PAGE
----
My Rotten Life: Nathan Abercrombie, Accidental Zombie by David Lubar
Nathan's in 5th grade and he's not doing so hot. Not-so-athletic and not-so-popular, not the skinniest, not the best dresser, he seems to be stuck forever at the Second Bester table, which is, for the avid reader of fiction intended for fourth-grade boys, familiar territory indeed.
Well. At least Nathan's not sitting at the Table of the Doomed, which is where Abigail sits, with Snail Girl, Feardinand, and the rest of the socially hopeless. And Abigail, as it turns out, can help Nathan withstand the heartbreaks and disappointments of his not-so-hot 5th grade life. Pretty girls hurting his feelings just for fun. Getting picked last in gym. Ouch. Those first couple of chapters are righteously painful to read.
To make a long story short ("TOO LATE!" hollers the cast of Clue), Nathan is turned into a zombie, which is bad, but at least it means he can do a zillion chin-ups on field day and doesn't get nervous when he plays DS. Luckily for the reader, Nathan has no interest in eating brains. Unluckily, it takes him a while to realize that he's not digesting anything else either, and there's a particularly gross upchuck sequence that many 9 year olds will love very much. My kid felt compelled to read it out loud to me, even after I assured him I had already read it, and there was no need. "Really! Shut up, son! You are grossing me out AGAIN!"
I have to admit, I kept looking for the metaphor. We start out with a rather sensitive boy, who gets doused with a magic scientific potion and can subsequently no longer feel a thing. He begins to excel in areas that were previously difficult for him, but he finds that in some cases, these achievements are not particularly important. In the end, he must make a choice between regaining his humanity and saving a friend's life.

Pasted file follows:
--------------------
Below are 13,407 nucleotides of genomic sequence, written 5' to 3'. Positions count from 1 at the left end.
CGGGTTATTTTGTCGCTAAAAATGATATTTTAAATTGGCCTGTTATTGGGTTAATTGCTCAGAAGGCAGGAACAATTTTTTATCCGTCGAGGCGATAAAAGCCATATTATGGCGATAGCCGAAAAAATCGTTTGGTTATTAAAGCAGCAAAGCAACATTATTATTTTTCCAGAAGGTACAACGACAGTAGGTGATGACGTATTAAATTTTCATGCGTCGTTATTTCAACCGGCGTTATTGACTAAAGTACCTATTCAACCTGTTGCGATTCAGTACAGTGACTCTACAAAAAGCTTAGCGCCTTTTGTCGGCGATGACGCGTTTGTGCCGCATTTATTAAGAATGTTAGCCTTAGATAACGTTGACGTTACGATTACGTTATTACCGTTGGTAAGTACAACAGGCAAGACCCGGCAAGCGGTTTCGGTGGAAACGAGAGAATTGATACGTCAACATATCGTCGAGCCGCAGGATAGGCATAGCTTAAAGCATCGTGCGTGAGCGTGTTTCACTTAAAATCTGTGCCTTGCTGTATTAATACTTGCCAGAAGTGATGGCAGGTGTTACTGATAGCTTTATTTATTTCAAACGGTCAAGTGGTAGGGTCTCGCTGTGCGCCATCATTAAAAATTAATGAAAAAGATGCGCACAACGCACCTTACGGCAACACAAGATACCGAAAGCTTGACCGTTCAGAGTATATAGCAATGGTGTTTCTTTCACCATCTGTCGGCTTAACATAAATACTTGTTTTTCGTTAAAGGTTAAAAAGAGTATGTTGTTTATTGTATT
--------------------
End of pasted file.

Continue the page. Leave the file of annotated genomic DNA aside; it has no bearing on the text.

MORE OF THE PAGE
But... ehh, I shrug my shoulders. If there's a metaphor in there it's not exactly written in flaming letters across the sky. If there's some lesson to be learned, it is, thankfully, well hidden.
I mean, the book is (a little bit) about pain. I am glad that my sensitive boy, who also chokes at video games, read it, if only so that he can see he's not the only one. But... what did he get out of it? Did he learn that it's better to feel bad than it is to feel nothing? No, that wasn't exactly the message. Did he learn that being good at video games is overrated? No again, because even I cheered when Nathan showed those other meanie boys his newfound skills, and heck, I'm the whole reason my son sucks at video games.
No. What my son loved about this book, and what other kids will enjoy, are these things: likeable kids facing ridiculous problems; pratfalls, fart jokes, and parents who can't cook; well-written action and familiar cafeteria politics. And a pinkie finger floating in a cup of orange soda.